A couple of years ago, it was noted that mTOR inhibitors slowed the growth of cysts in animal models of Polycystic Kidney Disease. Although the activity of mTOR is minimal in normal renal epithelial cells, in cyst epithelial cells, expression is markedly increased. At the time, there was understandably a lot of excitement about this and the potential for a role for rapamycin for treating patients with PCKD. (We got in on this ourselves and had two posts from Nate and Conall about this possible therapeutic pathway) Unfortunately, the clinical studies were not very impressive and the excitement has since faded somewhat. One of the reasons put forward for why it was ineffective was that the doses were inadequate. The dose of rapamycin needed to suppress cyst growth in mice was far higher than was tolerable for humans. Anyone who has used rapamycin in transplant recipients knows about the side-effect profile which prevents many people from taking the drug,
An article was just published in JASN which raises the possibility that rapamycin could be used in higher doses than previously thought possible. The folate receptor is selectively expressed on cancer cells and renal epithelial cells. As a result, there has been some work done on combining drugs with folate to increase the specificity of drug delivery, particularly chemotherapeutic agents and thus limiting toxicity. The beauty of this is that folic acid is taken up into most cells by an alternative pathway and this pathway is not available to conjugated folate. In this study, the authors conjugated rapamycin to folate and gave it to mice with PKD. They showed that it was effective both at reducing expression of downstream targets of mTOR and slowing cyst growth. This suggests that the combined compound could be given in large doses to humans with PKD and offer targeted therapy with less chance of significant extra-renal side effects.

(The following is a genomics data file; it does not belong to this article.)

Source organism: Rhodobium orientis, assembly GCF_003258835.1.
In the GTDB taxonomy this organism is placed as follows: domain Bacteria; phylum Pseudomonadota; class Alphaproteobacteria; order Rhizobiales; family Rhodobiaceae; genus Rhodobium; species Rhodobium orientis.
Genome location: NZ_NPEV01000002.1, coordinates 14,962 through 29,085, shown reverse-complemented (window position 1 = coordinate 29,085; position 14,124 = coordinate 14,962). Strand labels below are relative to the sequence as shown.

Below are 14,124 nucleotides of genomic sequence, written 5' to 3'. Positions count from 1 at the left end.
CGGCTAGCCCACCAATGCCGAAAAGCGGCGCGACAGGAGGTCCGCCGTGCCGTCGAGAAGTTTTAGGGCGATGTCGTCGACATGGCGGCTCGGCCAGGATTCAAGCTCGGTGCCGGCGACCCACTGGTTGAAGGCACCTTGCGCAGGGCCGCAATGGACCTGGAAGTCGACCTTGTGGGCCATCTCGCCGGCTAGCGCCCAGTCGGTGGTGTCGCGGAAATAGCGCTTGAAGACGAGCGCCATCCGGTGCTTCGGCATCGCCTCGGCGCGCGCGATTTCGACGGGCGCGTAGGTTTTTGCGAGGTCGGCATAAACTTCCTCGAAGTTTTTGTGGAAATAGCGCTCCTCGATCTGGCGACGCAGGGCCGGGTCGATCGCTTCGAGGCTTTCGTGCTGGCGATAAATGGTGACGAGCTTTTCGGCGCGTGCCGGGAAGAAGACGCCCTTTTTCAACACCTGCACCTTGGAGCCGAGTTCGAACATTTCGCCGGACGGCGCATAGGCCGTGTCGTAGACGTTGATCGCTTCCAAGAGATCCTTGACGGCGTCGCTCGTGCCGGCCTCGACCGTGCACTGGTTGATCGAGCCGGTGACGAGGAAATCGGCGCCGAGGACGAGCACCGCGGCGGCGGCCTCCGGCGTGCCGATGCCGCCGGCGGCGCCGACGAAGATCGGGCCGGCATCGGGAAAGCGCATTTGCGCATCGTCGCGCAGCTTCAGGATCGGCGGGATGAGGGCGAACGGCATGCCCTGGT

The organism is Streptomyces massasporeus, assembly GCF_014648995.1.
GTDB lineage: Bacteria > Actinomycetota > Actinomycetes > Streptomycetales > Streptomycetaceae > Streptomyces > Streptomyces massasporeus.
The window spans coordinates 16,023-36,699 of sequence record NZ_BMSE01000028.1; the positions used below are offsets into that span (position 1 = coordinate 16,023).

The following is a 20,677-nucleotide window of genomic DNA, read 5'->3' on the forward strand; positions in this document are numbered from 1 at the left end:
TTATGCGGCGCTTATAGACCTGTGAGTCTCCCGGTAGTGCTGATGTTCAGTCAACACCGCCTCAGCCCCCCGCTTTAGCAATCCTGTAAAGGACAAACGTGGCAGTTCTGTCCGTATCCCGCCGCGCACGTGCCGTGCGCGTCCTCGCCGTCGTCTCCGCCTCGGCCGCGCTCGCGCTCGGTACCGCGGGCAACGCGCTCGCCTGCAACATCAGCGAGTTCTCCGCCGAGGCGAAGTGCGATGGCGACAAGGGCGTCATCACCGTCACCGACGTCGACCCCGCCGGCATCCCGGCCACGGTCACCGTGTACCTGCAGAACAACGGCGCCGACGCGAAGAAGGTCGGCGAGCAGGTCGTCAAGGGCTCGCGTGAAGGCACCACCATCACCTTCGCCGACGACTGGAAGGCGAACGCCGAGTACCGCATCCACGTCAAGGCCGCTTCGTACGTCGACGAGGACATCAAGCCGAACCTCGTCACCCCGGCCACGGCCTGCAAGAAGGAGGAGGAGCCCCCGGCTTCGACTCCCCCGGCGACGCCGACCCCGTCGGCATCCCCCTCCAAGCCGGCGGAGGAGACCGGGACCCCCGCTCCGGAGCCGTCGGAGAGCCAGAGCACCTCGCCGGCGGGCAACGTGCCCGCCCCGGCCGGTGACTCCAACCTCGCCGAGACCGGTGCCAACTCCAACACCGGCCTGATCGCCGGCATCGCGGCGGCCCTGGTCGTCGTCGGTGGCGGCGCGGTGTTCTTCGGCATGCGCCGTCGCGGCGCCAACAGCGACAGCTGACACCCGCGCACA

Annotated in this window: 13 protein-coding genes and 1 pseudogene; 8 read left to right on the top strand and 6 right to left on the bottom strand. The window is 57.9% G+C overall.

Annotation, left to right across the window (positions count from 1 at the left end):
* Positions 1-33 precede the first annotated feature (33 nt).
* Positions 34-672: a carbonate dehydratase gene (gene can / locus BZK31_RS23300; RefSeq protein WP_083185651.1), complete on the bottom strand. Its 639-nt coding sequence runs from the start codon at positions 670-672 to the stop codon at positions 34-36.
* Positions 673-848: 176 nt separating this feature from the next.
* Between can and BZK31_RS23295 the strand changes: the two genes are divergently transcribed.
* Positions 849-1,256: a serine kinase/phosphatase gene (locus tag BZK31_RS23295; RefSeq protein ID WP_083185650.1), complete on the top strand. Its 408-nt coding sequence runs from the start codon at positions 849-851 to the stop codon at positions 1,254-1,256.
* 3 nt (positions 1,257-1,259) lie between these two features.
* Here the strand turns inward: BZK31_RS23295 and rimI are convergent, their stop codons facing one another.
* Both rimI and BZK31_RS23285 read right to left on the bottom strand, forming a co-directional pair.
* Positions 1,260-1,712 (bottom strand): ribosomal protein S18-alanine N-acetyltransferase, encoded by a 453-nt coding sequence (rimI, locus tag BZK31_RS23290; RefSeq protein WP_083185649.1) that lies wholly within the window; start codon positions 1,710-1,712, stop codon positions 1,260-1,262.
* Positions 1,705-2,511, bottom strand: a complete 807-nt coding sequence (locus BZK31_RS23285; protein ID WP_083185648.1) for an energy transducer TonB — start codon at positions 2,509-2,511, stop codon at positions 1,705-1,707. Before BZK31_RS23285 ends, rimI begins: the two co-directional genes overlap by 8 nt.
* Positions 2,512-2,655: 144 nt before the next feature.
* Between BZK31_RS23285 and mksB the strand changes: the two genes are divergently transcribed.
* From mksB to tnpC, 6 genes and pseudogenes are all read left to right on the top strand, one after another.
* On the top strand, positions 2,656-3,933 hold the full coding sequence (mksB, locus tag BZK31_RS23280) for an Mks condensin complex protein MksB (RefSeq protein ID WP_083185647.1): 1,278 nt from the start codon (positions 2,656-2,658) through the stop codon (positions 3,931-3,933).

Photo from the University of Indiana website